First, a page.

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I was trying to solve a problem concerning the difference of the diagonal sums of a matrix (using C99):

#include<stdio.h>

int main(){
    /*n: is the size of the matrix (squared matrix) and it is Entered by the user*/
    int n,line,row,sum_one=0,sum_two=0,dif;
    scanf("%i",&n);
    int array[n+1][n+1];

    for(line=1;line<=n;line++){
        for(row=1;row<=n;row++){
             scanf("%d",&array[line][row]);
        }
     }

     row = n;
     for(line=n;line>=1;line--){
            sum_one=sum_one+array[line][row];
            row--;
     }
     row = n;
     for(line=1;line<=n;line++){
            sum_two=sum_two+array[line][row];
            row--;
     }
     dif = sum_one-sum_two;
     if(dif<0){
         dif = -dif;
     }
     printf("%d \n",dif);
     return 0;
}

But I get in some testcases "terminated due to time out". Is there an efficient way than this algorithm?

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There are a number of things that you can do to improve your code.

Understand C arrays

In C, arrays are zero based, so the first element of array is array[0] not array[1]. A number of other things follow from that.

Use whitespace to improve readability

Lines like this:

for(line=1;line<=n;line++){

become much easier to read with a little bit of whitespace:

for (line = 1; line <= n; line++) {

Choose better variable names

Names like line and row are descriptive, but the name array is not so good. Consider matrix or some other better name.

Use idiomatic C

The code currently includes this line:

for(line=1;line<=n;line++){

But since arrays are zero-based, as mentioned above, the C idiom would be this:

for (line = 0; line < n; line++) {

Similarly, instead of this:

sum_two=sum_two+array[line][row];

Write this:

sum_two += array[line][row];

Consider eliminating variables

The variable dif is only used at the very end of the program. Since it's really the calculation of this number that is the point of the program, it you don't really need to separately keep sum_one and sum_two. For example the second calculating for loop could be written like this:

for (line = 0; line < n; line++) {
    dif -= array[line][row];
    row--;
}

Check return values for errors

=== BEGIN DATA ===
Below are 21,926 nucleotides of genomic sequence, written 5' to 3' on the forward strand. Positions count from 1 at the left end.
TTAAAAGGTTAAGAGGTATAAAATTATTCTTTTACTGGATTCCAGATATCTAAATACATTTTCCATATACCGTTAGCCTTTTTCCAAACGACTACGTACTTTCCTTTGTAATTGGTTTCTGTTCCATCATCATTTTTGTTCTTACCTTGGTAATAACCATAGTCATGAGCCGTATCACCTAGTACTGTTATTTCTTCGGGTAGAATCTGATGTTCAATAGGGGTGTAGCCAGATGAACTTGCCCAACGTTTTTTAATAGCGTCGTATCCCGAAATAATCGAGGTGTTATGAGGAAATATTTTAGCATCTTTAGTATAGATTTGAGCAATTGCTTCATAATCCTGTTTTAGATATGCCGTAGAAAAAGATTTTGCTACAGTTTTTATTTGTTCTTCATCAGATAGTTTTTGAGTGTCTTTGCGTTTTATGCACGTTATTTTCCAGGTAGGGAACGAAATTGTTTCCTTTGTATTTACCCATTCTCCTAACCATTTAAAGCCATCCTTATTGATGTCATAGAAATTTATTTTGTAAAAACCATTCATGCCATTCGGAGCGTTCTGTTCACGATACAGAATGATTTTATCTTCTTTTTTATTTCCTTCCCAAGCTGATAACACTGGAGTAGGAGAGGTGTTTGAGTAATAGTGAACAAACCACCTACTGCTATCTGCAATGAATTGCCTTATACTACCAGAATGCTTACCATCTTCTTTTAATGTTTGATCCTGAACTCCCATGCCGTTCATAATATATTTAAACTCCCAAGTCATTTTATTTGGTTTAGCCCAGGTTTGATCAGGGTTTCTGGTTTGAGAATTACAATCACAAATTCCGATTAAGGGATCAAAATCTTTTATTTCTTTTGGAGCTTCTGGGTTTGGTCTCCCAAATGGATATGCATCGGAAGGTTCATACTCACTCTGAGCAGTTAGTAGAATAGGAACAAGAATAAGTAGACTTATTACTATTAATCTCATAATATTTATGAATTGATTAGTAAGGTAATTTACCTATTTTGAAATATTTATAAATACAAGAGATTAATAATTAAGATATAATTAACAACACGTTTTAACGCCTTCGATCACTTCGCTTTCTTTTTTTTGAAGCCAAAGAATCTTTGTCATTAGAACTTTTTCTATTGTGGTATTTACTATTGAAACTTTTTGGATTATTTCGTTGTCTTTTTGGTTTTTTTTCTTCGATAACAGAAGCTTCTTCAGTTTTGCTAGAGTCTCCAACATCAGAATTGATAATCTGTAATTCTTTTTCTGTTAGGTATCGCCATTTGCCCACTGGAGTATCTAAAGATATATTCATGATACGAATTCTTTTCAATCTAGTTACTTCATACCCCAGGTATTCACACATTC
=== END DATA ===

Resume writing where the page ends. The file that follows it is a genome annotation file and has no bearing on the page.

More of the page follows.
The call to scanf can fail. You must check the return values to make sure they haven't or your program may crash (or worse) when given malformed input. Rigorous error handling is the difference between mostly working and bug-free software. You should strive for the latter.

Decompose your program into functions

All of the logic here is in main in one rather long and dense chunk of code. It would be better to decompose this into separate functions.

Avoid scanf if you can

There are so many well known problems with scanf that you're usually better off avoiding it. A better way to handle this would probably be to input a char array (a string in C) and then parse that. This would allow the code to handle the case that the number input by the user for the array size is not a number. The current code loops infinitely when that happens.

Consider separating input and output

Right now, the main function reads in the the matrix, and then performs the calculation and then prints the result of the matrix calculation. A more modular (and likely more maintainable) approach would separate these into separate functions.

Consider more memory efficient calculation

In the current code, the entire matrix is stored in memory even though most elements are never used. Consider instead that the calculation could be done as each line is read, and then the input line discarded. For very large matrices this could make a significant difference in storage space required by this program.

Eliminate return 0 at the end of main

Since C99, the compiler automatically generates the code corresponding to return 0 at the end of main so there is no need to explicitly write it.

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  • \$\begingroup\$ hmm, okey.. You gave me advices to consider in my next programs especially with scanf, variables and memory management.. Thank you so much \$\endgroup\$ – Knox Root Dec 19 '15 at 20:57

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